Saudi Arabia, the world’s largest exporter of oil, replaced its central bank head and economy minister as it presses forward with a record spending plan aimed at reducing unemployment and reliance on crude exports.
Fahad al-Mubarak was appointed central bank governor, replacing Muhammad al-Jasser, who was named economy and planning minister, state run al-Ikhbariya television said yesterday. Tawfiq al-Rabea was appointed trade and industry minister. The realignment follows the naming of Prince Nayef bin Abdulaziz as heir to the throne in October.
Saudi Arabia’s drive to create jobs comes amid a wave of popular uprisings in the Middle East, triggered in part by unemployment. King Abdullah announced a $130 billion spending plan in the first quarter and in August 2010 unveiled a $384 billion plan to develop transportation, housing and education.
“Al-Jasser’s transfer to the Economy Ministry is aimed at breathing life into it,” James Reeve, senior economist at Samba Financial Group in London, said in response to e-mailed questions today. “Al-Jasser is a well-regarded technocrat, and I expect he will institute quite significant changes there in due course.”
The country needs the non-oil economy to expand at an average 7.5 percent in the next five years to lower joblessness by half to 5 percent, the International Monetary Fund said. Non- oil output growth will slow to 5 percent in 2012 from 5.4 percent this year, while the expansion in oil GDP will grind to a halt next year, IMF data project.
Saudi Arabian shares (SASEIDX) gained for the first time in four days after the announcement of the appointments. The Tadawul All Share Index advanced 0.8 percent to 6,238.87 at the 3:30 p.m. close in Riyadh.
Al-Mubarak worked as managing director of Morgan Stanley Saudi Arabia before his appointment as the central bank governor. He also was chairman of the Saudi Stock Exchange. He declined to comment on central-bank policies when contacted today.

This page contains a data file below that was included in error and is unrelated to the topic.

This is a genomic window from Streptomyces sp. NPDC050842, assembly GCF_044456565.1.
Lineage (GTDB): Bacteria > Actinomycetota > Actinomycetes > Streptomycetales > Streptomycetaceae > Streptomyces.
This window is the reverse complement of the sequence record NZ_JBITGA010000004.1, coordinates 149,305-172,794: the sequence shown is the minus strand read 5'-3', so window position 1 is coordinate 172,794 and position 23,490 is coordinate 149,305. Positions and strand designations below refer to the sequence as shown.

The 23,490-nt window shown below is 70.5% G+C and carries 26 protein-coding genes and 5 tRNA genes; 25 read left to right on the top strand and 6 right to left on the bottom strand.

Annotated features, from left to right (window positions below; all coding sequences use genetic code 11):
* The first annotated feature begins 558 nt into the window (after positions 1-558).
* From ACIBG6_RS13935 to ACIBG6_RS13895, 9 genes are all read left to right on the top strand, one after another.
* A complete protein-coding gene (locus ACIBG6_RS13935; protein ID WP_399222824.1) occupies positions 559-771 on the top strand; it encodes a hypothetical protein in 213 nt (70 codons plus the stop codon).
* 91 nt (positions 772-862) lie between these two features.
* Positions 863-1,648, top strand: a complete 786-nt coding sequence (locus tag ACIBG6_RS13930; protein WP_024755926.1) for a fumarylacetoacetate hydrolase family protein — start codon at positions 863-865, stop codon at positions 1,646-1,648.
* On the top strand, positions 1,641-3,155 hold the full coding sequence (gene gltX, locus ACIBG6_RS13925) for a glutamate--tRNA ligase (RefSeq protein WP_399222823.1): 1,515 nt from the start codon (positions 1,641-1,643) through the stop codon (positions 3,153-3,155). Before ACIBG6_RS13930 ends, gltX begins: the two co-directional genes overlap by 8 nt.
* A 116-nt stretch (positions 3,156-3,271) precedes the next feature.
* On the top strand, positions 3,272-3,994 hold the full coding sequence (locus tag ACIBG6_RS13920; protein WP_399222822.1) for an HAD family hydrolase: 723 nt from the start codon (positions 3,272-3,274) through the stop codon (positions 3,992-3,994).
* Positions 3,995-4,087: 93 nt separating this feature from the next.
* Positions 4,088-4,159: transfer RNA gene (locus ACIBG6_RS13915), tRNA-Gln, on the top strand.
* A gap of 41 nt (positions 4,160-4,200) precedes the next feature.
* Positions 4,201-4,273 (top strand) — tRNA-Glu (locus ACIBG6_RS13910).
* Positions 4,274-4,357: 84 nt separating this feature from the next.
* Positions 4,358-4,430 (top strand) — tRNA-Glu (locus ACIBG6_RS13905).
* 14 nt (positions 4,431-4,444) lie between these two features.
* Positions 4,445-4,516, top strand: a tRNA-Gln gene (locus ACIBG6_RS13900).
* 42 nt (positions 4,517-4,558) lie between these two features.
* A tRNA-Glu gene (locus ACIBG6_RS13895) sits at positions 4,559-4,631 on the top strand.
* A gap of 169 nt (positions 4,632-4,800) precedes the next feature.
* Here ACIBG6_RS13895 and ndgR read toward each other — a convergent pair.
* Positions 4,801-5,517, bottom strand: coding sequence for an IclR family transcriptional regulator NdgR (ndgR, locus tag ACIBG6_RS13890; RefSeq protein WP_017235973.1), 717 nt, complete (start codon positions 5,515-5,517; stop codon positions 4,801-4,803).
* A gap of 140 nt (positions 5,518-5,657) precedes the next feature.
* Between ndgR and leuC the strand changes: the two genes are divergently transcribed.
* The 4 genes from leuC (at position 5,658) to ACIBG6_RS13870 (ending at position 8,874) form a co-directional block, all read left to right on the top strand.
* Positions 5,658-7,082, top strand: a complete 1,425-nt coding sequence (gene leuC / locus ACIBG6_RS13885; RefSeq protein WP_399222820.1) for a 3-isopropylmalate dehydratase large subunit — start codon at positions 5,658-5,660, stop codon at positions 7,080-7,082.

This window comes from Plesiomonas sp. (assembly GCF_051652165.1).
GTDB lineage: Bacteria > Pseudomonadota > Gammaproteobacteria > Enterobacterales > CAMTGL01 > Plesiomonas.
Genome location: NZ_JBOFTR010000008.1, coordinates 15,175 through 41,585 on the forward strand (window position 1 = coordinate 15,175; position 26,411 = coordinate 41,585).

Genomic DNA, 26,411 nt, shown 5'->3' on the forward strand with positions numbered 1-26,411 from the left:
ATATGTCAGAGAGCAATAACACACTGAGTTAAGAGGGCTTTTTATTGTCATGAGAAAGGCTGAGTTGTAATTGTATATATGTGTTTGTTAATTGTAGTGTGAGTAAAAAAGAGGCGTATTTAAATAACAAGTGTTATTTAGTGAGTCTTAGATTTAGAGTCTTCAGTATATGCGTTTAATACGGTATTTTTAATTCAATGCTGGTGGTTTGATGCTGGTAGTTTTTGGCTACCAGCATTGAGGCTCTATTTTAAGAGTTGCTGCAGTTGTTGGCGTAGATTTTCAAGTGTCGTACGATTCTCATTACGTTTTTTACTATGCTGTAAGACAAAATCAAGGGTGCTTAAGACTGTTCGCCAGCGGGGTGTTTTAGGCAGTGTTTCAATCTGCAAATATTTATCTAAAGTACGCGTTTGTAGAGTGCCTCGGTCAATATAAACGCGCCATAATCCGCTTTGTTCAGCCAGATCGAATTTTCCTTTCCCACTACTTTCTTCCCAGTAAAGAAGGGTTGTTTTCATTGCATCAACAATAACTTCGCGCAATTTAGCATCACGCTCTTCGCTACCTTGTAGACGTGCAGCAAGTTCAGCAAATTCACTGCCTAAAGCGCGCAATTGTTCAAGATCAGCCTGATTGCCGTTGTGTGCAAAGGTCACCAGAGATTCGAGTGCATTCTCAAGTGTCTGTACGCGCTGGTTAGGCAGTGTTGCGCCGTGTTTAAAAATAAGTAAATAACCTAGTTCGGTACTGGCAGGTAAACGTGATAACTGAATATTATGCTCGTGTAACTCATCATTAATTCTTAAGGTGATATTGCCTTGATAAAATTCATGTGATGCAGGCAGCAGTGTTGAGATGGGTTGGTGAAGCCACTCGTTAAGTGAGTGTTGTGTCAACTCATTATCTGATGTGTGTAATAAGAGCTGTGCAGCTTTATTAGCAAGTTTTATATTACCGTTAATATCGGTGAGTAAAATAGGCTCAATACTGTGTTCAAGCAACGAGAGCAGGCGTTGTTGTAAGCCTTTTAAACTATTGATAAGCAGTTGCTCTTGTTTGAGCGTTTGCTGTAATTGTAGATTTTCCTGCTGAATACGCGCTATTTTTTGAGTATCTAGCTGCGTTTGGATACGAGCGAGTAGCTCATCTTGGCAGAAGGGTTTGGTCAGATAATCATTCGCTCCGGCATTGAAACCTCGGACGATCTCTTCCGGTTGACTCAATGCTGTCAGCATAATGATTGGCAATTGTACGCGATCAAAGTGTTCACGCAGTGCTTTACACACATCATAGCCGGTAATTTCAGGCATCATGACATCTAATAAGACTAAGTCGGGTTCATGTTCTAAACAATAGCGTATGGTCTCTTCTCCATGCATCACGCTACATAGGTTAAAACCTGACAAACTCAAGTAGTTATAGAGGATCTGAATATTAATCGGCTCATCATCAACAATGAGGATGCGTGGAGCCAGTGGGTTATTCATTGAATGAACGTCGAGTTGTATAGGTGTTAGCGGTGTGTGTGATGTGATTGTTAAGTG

The latest Cabinet changes, along with King Abdullah’s appointment earlier this year of a successor to the late Prince Sultan as defense minister, are the first since 2009. That year, Abdullah appointed al-Jasser as the central bank governor and named new ministers of information and education.
‘Surprised by Appointment’
The king appointed Prince Nayef, 78, as crown prince on Oct. 28 and later named Prince Salman bin Abdulaziz as defense minister. The appointments followed the Oct. 22 death of Prince Sultan, formerly crown prince. Al-Jasser, who had been a deputy governor of the Saudi Arabian Monetary Agency since 1995, replaced Hamad Saud al-Sayari in 2009. Al-Sayari had served as the central bank’s governor since 1983.
“I was really surprised by the appointment,” Mohammed al- Qahtani, an economist at the Institute of Diplomatic Studies in Riyadh, said in an interview today. “Had al-Jasser stayed at the central bank, he would have had more autonomy. The Economy Ministry doesn’t have any real authority.”
Saudi Arabia hasn’t experienced the unrest that led to the toppling of leaders in Tunisia, Egypt and Libya this year. Saudi Arabia sent troops into neighboring Bahrain in March to crush a mainly Shiite Muslim-led uprising after accusing Shiite-led Iran of interfering in the affairs of the island state. Iran denies the allegation and accuses Sunni Muslim rulers in Bahrain and Saudi Arabia of discriminating against Shiites.
Saudi Arabia’s 3-month interbank interest rate, the rate at which banks lend to each other, was at 0.745 percent today, the highest since May.
Saudi Arabia maintained a monetary policy that aimed for stability in the financial industry in the first quarter of this year and last year, the kingdom’s central bank said in an annual report published Dec. 12 on its website.
The kingdom’s banks tightened lending criteria after two businesses owned by prominent Saudi families defaulted on at least $15.7 billion of loans in 2009 and the global credit crisis hurt the economy. Growth slowed to 0.1 percent in 2009 from 4.2 percent the previous year, IMF data show. More than half of new jobs went to foreigners between 2004 and 2009, the International Monetary Fund said in a September report.
“Perhaps they have taken the view that al-Jasser can tackle new challenges at the Ministry of Economy and Planning,” Jarmo Kotilaine, chief economist at Jeddah-based National Commercial Bank, said in a phone interview. “He has often made comments on broader economic-policy issues.”
Under the new central bank governor, the kingdom’s monetary policies are unlikely to change, Kotilaine said. “I don’t think there is any near- to medium-term argument to reconsider the U.S.-dollar peg,” he said. The Saudi riyal is pegged to the U.S. dollar at a rate of 3.75 riyals.
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